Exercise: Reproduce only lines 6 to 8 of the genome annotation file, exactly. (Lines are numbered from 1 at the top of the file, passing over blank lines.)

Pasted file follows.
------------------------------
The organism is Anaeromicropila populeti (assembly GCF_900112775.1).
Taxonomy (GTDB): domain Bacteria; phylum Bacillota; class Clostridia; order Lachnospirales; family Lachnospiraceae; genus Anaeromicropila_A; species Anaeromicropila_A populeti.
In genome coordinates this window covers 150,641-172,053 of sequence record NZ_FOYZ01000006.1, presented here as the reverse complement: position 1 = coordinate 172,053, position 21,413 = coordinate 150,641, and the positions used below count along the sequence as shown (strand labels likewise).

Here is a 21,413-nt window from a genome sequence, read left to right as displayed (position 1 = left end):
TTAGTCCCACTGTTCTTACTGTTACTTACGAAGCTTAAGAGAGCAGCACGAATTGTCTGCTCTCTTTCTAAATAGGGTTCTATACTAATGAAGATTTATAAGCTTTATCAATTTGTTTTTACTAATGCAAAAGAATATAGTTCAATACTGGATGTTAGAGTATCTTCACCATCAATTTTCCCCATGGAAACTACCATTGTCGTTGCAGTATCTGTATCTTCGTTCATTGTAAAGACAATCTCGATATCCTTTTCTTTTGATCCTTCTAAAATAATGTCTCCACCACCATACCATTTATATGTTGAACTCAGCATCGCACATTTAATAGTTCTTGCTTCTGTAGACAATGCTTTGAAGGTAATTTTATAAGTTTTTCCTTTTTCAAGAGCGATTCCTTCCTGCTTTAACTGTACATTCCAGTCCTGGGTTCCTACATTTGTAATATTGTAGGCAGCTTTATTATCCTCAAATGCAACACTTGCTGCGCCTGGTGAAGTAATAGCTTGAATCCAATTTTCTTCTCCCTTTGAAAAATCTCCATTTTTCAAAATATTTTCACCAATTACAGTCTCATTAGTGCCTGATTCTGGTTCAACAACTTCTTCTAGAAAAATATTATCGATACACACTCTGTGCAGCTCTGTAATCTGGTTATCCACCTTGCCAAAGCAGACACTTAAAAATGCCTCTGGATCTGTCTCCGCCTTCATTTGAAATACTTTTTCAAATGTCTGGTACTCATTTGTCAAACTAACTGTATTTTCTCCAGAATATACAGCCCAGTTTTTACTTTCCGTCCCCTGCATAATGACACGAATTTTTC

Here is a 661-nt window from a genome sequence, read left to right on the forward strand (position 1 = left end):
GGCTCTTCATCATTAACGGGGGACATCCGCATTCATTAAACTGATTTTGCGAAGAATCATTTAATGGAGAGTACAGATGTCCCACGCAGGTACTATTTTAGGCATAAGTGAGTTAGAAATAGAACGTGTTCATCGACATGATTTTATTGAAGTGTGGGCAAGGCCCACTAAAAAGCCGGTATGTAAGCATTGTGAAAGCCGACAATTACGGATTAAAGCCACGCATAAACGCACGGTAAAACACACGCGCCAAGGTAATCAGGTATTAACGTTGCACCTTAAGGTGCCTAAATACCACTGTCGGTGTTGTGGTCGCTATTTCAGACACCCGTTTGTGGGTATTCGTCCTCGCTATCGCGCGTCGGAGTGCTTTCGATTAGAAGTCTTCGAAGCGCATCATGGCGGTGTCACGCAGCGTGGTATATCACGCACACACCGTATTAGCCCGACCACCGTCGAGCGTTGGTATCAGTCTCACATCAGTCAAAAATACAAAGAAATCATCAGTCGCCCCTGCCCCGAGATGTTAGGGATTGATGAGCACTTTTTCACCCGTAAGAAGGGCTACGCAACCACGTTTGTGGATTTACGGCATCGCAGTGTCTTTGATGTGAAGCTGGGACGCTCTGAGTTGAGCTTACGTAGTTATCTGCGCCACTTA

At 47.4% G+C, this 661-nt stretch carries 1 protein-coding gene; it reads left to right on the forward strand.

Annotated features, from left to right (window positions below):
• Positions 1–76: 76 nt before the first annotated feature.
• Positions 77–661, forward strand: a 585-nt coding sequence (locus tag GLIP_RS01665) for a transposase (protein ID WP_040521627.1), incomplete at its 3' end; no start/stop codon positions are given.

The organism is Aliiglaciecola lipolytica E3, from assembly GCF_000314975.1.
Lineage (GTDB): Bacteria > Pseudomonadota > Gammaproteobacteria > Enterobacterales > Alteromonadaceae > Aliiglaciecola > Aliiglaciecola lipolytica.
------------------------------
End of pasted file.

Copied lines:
Here is a 661-nt window from a genome sequence, read left to right on the forward strand (position 1 = left end):
GGCTCTTCATCATTAACGGGGGACATCCGCATTCATTAAACTGATTTTGCGAAGAATCATTTAATGGAGAGTACAGATGTCCCACGCAGGTACTATTTTAGGCATAAGTGAGTTAGAAATAGAACGTGTTCATCGACATGATTTTATTGAAGTGTGGGCAAGGCCCACTAAAAAGCCGGTATGTAAGCATTGTGAAAGCCGACAATTACGGATTAAAGCCACGCATAAACGCACGGTAAAACACACGCGCCAAGGTAATCAGGTATTAACGTTGCACCTTAAGGTGCCTAAATACCACTGTCGGTGTTGTGGTCGCTATTTCAGACACCCGTTTGTGGGTATTCGTCCTCGCTATCGCGCGTCGGAGTGCTTTCGATTAGAAGTCTTCGAAGCGCATCATGGCGGTGTCACGCAGCGTGGTATATCACGCACACACCGTATTAGCCCGACCACCGTCGAGCGTTGGTATCAGTCTCACATCAGTCAAAAATACAAAGAAATCATCAGTCGCCCCTGCCCCGAGATGTTAGGGATTGATGAGCACTTTTTCACCCGTAAGAAGGGCTACGCAACCACGTTTGTGGATTTACGGCATCGCAGTGTCTTTGATGTGAAGCTGGGACGCTCTGAGTTGAGCTTACGTAGTTATCTGCGCCACTTA

At 47.4% G+C, this 661-nt stretch carries 1 protein-coding gene; it reads left to right on the forward strand.